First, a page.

Firstly some things that my students wanted me to place here. This is a link to the Scottish Government’s current consultation: Developing a 2030 Vision for Nursing
The consultation is part of a project which has the goal of producing a vision for maximising the nursing contribution to health and well-being. It will set out what nursing needs to look like by 2030 and capture the things that Scottish Nurses do well, along with the things that need to change and be done differently. The project team are looking fro contributions from nurses, student nurse, or any person or organisation that represents nurses.
Secondly, there are a number of events taking place across Scotland that link into a review of parts of the Promoting Excellence Framework concerning a review of Palliative and End of Life Care Education and Development Framework. Again this is a consultation exercise. There is no clear place to link to so attached to this post is a link to an invitation to attend, which includes the dates and a list of venues. Go along if you are interested booking-form-peolc-education-framework-consultation.
Thirdly, in keeping with the joint lesson that I did this week looking at the progress of the health and social care reforms that have been taking place across Scotland, Audit Scotland have just announced that they are going to publish a Follow-up report to their original review of Self-directed support next year. Alongside this, they have created a new resource about transforming health and social care in Scotland which you can access at Transforming Health and Social Care .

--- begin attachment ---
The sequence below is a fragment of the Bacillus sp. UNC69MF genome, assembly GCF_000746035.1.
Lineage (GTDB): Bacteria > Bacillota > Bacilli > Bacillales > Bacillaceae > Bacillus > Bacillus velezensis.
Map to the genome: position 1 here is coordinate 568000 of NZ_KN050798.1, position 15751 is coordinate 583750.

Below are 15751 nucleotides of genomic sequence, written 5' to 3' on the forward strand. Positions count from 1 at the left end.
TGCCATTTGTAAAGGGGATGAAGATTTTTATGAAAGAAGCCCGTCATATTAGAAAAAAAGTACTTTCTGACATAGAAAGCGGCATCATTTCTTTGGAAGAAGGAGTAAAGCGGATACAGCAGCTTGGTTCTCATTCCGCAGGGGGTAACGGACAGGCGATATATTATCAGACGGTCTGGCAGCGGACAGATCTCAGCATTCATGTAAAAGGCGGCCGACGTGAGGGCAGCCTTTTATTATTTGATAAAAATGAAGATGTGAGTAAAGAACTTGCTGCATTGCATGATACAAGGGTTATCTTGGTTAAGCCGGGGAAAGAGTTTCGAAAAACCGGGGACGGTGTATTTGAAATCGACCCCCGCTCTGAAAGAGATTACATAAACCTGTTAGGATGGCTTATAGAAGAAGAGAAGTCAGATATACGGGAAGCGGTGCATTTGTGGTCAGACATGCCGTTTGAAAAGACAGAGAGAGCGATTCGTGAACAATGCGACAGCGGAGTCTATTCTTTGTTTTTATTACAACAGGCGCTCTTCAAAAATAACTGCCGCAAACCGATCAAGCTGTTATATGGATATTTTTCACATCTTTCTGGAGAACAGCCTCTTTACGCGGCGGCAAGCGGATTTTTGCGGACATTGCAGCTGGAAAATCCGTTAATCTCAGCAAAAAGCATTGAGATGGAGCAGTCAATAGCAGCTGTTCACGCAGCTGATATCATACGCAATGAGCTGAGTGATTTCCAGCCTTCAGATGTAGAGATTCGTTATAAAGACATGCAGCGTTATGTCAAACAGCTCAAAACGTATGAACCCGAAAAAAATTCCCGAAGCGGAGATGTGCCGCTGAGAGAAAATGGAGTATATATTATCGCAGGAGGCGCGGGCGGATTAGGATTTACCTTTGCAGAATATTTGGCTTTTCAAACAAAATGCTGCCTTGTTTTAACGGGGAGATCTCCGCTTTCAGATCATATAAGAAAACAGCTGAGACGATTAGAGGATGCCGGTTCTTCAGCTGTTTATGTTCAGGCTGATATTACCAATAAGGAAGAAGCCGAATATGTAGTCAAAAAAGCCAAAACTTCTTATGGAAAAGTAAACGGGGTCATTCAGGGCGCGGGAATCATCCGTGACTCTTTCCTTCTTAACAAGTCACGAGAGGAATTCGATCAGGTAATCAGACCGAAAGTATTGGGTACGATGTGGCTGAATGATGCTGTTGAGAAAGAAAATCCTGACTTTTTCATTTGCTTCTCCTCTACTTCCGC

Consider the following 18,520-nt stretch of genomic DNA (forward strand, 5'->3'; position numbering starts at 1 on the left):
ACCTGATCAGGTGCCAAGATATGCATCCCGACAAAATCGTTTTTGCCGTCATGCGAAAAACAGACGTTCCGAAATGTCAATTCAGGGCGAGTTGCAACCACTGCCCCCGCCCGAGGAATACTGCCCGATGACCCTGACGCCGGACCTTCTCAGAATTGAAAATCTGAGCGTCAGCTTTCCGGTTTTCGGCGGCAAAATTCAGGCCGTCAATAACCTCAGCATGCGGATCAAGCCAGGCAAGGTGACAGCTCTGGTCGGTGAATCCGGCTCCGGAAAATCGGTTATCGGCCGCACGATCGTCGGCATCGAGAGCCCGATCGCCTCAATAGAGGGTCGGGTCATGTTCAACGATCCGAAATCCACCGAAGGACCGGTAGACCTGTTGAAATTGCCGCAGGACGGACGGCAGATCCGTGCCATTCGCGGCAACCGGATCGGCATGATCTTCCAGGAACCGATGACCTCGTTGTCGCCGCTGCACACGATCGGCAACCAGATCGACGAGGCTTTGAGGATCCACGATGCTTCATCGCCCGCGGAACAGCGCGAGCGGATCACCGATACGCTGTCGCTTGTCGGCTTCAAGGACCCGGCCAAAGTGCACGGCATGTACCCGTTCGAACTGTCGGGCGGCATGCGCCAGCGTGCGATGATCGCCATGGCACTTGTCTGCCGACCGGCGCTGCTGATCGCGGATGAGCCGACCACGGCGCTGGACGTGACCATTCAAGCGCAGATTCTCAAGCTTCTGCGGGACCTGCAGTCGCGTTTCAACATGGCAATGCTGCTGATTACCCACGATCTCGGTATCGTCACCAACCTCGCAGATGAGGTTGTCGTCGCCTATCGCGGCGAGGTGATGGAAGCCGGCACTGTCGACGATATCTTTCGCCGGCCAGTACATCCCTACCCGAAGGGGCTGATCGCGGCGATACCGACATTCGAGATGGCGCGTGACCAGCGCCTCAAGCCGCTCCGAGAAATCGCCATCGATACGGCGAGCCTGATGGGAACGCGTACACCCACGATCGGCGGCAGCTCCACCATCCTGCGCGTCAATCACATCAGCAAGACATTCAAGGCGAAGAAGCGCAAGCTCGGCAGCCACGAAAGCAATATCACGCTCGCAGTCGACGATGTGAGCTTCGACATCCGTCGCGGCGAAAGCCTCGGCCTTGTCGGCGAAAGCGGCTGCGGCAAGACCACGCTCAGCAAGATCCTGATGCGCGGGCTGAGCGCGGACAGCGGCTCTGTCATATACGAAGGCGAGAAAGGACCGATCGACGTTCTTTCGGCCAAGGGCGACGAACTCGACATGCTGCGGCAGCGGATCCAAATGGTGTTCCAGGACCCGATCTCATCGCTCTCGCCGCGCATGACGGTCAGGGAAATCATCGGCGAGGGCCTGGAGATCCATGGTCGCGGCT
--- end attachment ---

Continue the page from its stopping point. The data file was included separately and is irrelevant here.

Finally, part of the resource is a video which you can watch here:
Ten years ago just a third of the nursing workforce in England was aged 45 or over but a report written for the Royal College of Nursing in the UK and published this week, reveals that half of nurses are aged 45 or over and within 10 years of being eligible for early retirement. Nursing is probably not alone in facing this approaching crisis and that will mean that all health and social care services across the UK will be more reliant than ever on finding new staff. The research also highlights an unprecedented number of risk factors which will affect the future supply of safe staffing levels.These include the ageing workforce, rising demand, uncoordinated workforce planning, changes to student nurse funding, real terms cuts to nurse pay and the impact of Brexit on international recruitment.
These include not just the ageing workforce but also rising demand, uncoordinated workforce planning, changes to student nurse funding particularly, real terms cuts to the pay of all Healthcare workers and the impact of Brexit on international recruitment.
For more details go to:
While you are there you might want to sign the UK Government petition it is attached to demanding the end of the 1% pay cap that has been in force for 6 years now. The link above also gives you access to some campaigning materials that you might have a use for.
This week is also the last week of the Scottish Mental Health Arts and Film Festival. Part of the festival is their writing awards, and event that took place last Monday, the 17 October at the Scottish Storytelling Centre in Edinburgh. What makes it interesting is that the ten shortlisted stories of the 130 entries they received have been made available as an e-book that you can read on their website at
Hope you find them interesting and the other new resources that have now appeared on there, and remember its still not too late to get along to one of the events.